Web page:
“And for lunch, we will have crocodile.”
Mong Dao’s monotonous monologue suddenly came to a halt.
Until now I was lost in the playful shimmering of the sunlight on the emerald waters of Halong Bay, Vietnam. Although it was nearly midday, a gentle breeze blew, wafting in the smell of fish, salt, and water. The constant mechanical groan of Mong’s steamer motor accompanied us, as we drifted towards his floating village, Cong Dam. I was half-listening to his non-stop chatter. But his last word, ‘crocodile’ caught my immediate attention and I turned towards him saucer-eyed.
Incredulously I whispered, “What are we having for lunch?” I wanted to make sure what I heard was correct.
“Crocodile” Mong turned to look at me and repeated his word nonchalantly with a shrug.
There was perhaps something on my face that cracked up his suntanned wrinkly face and the corner of his lips lifted in a crooked amusement. Realizing he attempted to catch my attention; I let out a sigh of relief.
For a second, Mong had me on the edge of my seat. Crocodile meat might not be uncommon in this part of the world but I certainly did not find the idea appealing. Maybe because imagining an entire croc sitting on my plate would surely drive away my appetite and leave me wondering who will eat whom.
Once assured that he had my attention, Mong continued with his stories. He was one amongst the thousands of Vietnamese who found home away from home on this very ‘no man’s land’ of Halong Bay. The years between 1975 and 1979 witnessed the greatest massacre of the Khmer Rouge regime in Cambodia under Pol Pot. Its disastrous wave was felt in Vietnam too. Mong’s grandfather lost everything. Amidst the political turmoil, he was forced to take shelter on water.
“Although the dust had settled, everything reeked of death, decay, and despair. Cries had reduced to muffled groans of pain and loss.” Mong was lost in translating the horror his grandfather must have recounted so many times to him as a child.
I shivered. It was evident that the war has scarred these men forever and even the generations to come.
Years of deprivation, starvation, and disease followed into meaningless nothingness. Unfortunately, it has continued even today during Mong’s time. He like his grandfather and father chose the most precarious way of life, living on water, a neutral space.
To my surprise not for once did Mong sounded like complaining and that had made me ponder. I realized he is freer than free, a truly liberated soul.
Suddenly Mong shouted, “Welcome to my village!” and proudly he gestured his hand to the view in front. Squinting against the glaring sun, shading my eyes with one hand I peered at the sight ahead. What I saw made me gasp!
One by one the monolith emerged like apparitions taking a more solid form. Individual limestone crests were scattered around us, separated only by the jade water. A dense mist held them in a tight embrace just where they disappeared underwater, giving an appearance as if they are floating mid-air. And dotted amongst them were small makeshift huts made of wood, scraps of metals, tarpaulin, and whatnot. The huts were strongly built on a complex network of stilts which could be seen as the water retreated from the sides. Tiny boats were attached to all the houses. Everything around me was surreal.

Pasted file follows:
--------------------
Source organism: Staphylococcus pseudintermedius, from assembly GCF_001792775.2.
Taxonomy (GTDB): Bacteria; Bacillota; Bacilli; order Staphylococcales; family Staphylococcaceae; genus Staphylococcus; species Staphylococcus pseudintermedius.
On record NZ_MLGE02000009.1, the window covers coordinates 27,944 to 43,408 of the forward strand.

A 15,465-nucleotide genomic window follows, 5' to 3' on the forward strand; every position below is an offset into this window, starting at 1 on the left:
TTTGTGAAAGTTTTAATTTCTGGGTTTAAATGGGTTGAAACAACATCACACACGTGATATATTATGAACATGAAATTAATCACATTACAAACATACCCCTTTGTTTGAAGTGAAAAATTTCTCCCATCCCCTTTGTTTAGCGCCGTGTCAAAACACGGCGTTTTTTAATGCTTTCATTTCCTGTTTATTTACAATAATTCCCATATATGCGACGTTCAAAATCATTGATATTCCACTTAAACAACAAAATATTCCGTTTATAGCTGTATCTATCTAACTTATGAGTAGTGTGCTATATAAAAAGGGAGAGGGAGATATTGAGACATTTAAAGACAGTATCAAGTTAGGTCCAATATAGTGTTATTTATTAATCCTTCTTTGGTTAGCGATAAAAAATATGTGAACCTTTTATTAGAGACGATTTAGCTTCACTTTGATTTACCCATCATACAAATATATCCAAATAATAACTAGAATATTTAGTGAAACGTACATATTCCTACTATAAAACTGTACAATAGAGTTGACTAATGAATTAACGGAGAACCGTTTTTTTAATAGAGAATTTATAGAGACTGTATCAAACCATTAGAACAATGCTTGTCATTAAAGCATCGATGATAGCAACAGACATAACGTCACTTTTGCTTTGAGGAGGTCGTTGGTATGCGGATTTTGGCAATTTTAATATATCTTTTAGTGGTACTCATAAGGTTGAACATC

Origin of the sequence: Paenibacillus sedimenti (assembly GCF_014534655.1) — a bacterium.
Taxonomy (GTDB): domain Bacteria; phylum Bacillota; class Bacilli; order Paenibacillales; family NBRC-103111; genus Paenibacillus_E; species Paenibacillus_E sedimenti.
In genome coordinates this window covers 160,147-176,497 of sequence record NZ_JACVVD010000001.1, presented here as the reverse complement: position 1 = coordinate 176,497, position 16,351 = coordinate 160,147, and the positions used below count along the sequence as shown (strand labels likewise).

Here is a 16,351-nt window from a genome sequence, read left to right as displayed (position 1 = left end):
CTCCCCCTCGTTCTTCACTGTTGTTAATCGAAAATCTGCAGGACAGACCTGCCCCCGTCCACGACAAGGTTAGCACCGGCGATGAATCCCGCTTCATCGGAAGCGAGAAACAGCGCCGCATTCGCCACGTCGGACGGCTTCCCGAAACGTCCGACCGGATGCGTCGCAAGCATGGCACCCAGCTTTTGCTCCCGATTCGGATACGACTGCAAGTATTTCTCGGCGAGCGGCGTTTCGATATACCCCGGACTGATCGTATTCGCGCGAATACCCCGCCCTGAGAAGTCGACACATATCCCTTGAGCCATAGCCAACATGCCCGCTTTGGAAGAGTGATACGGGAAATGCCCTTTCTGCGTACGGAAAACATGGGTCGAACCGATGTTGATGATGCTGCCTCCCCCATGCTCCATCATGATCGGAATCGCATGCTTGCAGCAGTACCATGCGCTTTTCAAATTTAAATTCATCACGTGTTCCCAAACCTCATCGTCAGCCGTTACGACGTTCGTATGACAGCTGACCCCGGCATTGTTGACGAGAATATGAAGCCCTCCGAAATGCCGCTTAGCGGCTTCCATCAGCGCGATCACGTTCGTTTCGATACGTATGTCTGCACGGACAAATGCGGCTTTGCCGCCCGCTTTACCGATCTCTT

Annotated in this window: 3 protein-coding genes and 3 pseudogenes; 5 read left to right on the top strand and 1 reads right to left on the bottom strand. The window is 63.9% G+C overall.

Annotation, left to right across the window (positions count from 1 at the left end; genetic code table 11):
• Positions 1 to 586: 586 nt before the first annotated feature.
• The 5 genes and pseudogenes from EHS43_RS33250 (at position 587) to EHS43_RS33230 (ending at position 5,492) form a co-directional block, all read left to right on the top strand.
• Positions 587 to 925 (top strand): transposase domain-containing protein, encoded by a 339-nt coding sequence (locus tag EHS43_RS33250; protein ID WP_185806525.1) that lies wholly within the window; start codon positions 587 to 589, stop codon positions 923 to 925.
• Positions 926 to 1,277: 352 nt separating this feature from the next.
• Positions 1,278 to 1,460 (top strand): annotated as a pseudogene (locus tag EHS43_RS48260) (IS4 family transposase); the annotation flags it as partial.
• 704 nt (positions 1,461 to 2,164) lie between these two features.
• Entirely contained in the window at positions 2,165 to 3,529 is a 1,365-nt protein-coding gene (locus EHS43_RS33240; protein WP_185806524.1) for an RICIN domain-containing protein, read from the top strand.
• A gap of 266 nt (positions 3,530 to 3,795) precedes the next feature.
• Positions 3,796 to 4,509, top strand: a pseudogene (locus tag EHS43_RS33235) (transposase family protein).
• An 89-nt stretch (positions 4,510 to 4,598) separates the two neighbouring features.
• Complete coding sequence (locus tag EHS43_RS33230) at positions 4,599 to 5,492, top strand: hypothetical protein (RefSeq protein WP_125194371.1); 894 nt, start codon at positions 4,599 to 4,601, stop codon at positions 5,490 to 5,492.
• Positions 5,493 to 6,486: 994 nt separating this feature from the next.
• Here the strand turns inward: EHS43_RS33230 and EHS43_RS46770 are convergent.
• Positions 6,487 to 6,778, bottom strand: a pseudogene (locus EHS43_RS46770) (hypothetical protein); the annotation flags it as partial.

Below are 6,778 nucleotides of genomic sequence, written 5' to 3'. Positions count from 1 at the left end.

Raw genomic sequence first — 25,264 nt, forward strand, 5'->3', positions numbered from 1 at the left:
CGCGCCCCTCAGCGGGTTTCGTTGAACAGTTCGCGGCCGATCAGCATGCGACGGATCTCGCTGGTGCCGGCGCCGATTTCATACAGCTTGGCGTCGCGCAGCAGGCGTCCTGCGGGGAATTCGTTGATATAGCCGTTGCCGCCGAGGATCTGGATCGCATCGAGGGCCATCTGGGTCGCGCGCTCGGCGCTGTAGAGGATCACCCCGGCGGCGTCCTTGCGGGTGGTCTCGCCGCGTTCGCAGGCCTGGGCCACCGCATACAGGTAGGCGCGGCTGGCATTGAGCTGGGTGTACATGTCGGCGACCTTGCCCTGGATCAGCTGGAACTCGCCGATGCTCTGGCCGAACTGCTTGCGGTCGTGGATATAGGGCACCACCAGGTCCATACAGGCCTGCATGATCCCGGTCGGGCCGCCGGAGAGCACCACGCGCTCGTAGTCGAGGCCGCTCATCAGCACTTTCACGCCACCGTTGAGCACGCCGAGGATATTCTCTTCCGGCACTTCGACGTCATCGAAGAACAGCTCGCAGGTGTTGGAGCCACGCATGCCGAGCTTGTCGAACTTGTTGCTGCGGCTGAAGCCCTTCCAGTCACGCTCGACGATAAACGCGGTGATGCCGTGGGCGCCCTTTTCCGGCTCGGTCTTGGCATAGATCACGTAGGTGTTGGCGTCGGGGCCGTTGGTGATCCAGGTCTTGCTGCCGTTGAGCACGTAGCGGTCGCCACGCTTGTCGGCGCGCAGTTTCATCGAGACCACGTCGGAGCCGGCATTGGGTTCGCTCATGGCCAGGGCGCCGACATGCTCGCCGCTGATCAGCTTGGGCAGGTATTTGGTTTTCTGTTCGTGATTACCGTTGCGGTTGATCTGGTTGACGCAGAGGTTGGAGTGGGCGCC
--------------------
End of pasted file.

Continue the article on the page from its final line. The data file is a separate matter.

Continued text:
Adaption is man’s best unknown feat. We may not be aware of our own strengths unless we face adversities. Mong and his people have exactly done that. The survival of the fittest lived to tell the tale.
Manoeuvring across the bay, Mong took me around his village. Boats floated lazily as the villagers went about doing their daily chores, fishing, or selling wares. The laughter of small children filled the air as they rowed past us. Even the women stopped their chores to smile at us. It was a usual scene only in an unusual village.
Cong Dam has a frequency of its own and I could feel it pulsating all around me. The poignant tranquil view was enough to make me wonder how these men survived the war.
“Are there crocodiles here?” I blurted out without realizing it.
“Not that I have seen” Mong’s voice mocked me in a good manner, “And even if there were, they won’t be served to you baked, boiled, grilled or fried.”
Together we broke out into peals of laughter.
As we floated around, an easy jovial stream of conversation flowed between us. I asked him more about his history, family, and life. He patiently answered me as I kept jotting them down in my diary. I knew one day I had to write them down only I did not know it would be today.
During my entire conversation with Mong, not even for a moment, I felt, that he regrets what life had offered him and his people. Sad? Maybe because of the everyday struggle that they face! But no regrets!
I asked him, “What does your name mean?”
Exposing his yellow teeth in his usual contagious smile, he replied “Hope.” I inhaled sharply. We both fell silent as we sailed back to the rickety bridge from where I had boarded his steamer. Perhaps he understood I needed time to process.
The strangest thing about this strange journey is that there was ‘hope’ all along and I did not know. Now I know that it is hope that kept them afloat and alive. Carefully wrapped in the memories of the gruesome past and a hope for a better future Mong has definitely not forgotten to live love life.
As I got down and turned back to give him one last look, I saw him kneeling down on the edge of his steamer, his cowboy hat askew. Seeing me struggling to focus my camera at him, his face lit up like a thousand watts and he gave me a thumbs-up.
And my camera went off, capturing a piece of hope forever.
Thank you Rishita for this wonderful story! It is one that no many people would get to hear. Loved it thank you, go check out Rishita's other stories at her blog Bending Miles.